These questions of the twists and turns of right and wrong in the workplace are intriguing, frightening, and more timely than ever. In his book, Why do good people sometimes do bad things? Muel Kaptein examines the reasons people succeed or fail at staying on track from the perspective of social psychology drawing on both classic and recent experiments.
The book consists of 52 short chapters, which complement one another, although each of which could be read individually . The first eight chapters lay the foundation for examining the behavior of organizations and individuals. This introductory section discusses matters such as people’s moral nature and how their environment influences their behavior. The remaining chapters are organized according to seven factors which influence people’s behavior within organizations.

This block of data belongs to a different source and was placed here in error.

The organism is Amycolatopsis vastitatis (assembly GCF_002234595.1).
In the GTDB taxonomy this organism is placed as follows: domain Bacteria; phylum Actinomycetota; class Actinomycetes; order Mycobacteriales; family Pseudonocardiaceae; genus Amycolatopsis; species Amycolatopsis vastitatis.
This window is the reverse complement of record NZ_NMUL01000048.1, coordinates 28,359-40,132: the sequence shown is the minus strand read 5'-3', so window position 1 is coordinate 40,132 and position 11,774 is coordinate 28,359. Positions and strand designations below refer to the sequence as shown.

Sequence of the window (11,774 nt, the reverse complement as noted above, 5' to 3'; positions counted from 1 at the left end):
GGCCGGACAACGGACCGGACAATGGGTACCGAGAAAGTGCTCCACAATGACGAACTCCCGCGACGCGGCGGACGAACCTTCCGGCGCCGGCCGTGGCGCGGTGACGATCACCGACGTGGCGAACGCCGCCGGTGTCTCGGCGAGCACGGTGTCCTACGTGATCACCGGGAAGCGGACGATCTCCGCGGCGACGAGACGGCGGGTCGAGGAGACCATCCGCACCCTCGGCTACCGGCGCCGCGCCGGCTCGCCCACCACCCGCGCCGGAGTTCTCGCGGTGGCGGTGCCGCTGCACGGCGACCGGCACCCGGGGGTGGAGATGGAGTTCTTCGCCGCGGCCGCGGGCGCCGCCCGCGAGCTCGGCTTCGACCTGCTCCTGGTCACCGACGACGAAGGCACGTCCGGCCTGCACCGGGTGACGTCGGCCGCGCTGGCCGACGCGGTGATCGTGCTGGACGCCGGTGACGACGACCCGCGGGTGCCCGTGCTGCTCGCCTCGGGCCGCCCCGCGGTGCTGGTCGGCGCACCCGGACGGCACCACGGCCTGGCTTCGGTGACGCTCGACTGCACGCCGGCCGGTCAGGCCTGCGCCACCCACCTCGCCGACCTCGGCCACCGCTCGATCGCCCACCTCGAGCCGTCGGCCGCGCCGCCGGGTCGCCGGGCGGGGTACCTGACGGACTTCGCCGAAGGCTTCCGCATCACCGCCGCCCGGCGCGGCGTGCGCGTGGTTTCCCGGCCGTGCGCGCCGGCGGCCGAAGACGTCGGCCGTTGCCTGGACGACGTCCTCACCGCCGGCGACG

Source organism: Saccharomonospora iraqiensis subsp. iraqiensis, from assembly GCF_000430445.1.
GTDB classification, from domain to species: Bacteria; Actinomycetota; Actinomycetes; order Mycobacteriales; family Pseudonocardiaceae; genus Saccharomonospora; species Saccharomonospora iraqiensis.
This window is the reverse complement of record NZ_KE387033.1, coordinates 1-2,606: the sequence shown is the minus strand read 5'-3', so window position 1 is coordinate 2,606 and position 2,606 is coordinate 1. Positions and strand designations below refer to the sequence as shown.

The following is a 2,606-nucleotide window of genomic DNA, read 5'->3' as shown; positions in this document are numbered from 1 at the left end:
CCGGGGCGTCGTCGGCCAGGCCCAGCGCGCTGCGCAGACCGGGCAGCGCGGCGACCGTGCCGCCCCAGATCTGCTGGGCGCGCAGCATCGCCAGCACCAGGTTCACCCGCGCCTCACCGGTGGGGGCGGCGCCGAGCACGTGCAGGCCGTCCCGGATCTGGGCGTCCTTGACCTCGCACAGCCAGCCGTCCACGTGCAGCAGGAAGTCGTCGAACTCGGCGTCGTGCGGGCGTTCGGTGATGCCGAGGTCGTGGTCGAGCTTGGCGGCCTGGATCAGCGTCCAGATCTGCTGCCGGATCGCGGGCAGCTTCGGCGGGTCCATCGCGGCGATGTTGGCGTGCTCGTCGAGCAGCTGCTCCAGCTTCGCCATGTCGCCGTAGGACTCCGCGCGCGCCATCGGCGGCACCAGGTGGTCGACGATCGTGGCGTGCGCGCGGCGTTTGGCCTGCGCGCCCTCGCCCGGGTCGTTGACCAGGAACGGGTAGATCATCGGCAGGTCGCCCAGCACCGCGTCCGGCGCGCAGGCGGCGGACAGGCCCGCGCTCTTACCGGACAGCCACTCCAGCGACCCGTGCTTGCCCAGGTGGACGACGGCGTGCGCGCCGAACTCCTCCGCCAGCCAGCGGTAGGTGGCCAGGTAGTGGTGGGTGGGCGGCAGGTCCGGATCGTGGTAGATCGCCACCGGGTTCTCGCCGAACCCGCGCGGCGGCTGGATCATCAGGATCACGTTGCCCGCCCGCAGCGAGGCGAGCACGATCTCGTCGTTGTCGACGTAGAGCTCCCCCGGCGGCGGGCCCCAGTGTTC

Muel Kaptein starts the book with an interesting quote: ‘We must stop seeing the people behind the counter as criminals.’ These are not the words of a prison director or police chief. They are the words of a chairman of a big bank, and said at a significant moment too: at the low point of the financial crisis in 2009. What he meant was: “It’s time we started trusting our employees and clients”. It is likely the chairman of the bank had done his research on the statistics of integrity: 10% of people will always cheat. 10% of people will never cheat. 80% of people are inherently good but will cheat or not depending on the situation.
We know that the large majority of people are inherently honest. This leads us to a more important question on integrity: at what point do they lose their integrity? For most of us, there will be a price at which we can be bought. An organization with an effective approach to integrity knows this and will carefully steer away its employees by creating conditions under which this price would be very high.
The book ‘Why good people sometimes do bad things? – 52 reflections on ethics at work’, is written by Muel Kaptein, Partner at KPMG and professor in business ethics.